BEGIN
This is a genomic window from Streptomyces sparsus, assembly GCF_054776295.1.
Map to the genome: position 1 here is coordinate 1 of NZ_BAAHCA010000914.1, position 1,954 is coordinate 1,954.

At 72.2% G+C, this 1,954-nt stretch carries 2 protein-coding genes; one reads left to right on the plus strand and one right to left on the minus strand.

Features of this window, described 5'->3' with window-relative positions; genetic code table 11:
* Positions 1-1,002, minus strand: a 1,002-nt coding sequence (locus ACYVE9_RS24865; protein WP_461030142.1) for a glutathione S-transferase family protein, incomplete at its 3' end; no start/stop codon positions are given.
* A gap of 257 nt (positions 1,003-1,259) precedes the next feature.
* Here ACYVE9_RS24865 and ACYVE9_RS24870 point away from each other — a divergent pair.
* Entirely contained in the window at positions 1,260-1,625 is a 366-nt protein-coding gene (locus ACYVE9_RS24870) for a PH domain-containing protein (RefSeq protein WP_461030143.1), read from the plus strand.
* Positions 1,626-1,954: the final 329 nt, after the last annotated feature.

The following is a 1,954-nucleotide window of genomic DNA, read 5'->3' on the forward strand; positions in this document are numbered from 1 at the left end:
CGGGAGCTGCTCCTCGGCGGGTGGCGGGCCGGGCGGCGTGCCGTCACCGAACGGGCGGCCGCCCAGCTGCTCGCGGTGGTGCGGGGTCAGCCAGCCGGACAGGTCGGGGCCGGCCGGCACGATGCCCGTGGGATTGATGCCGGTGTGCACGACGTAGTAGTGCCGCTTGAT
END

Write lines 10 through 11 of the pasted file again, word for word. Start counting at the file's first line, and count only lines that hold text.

The following is a 1,954-nucleotide window of genomic DNA, read 5'->3' on the forward strand; positions in this document are numbered from 1 at the left end:
CGGGAGCTGCTCCTCGGCGGGTGGCGGGCCGGGCGGCGTGCCGTCACCGAACGGGCGGCCGCCCAGCTGCTCGCGGTGGTGCGGGGTCAGCCAGCCGGACAGGTCGGGGCCGGCCGGCACGATGCCCGTGGGATTGATGCCGGTGTGCACGACGTAGTAGTGCCGCTTGAT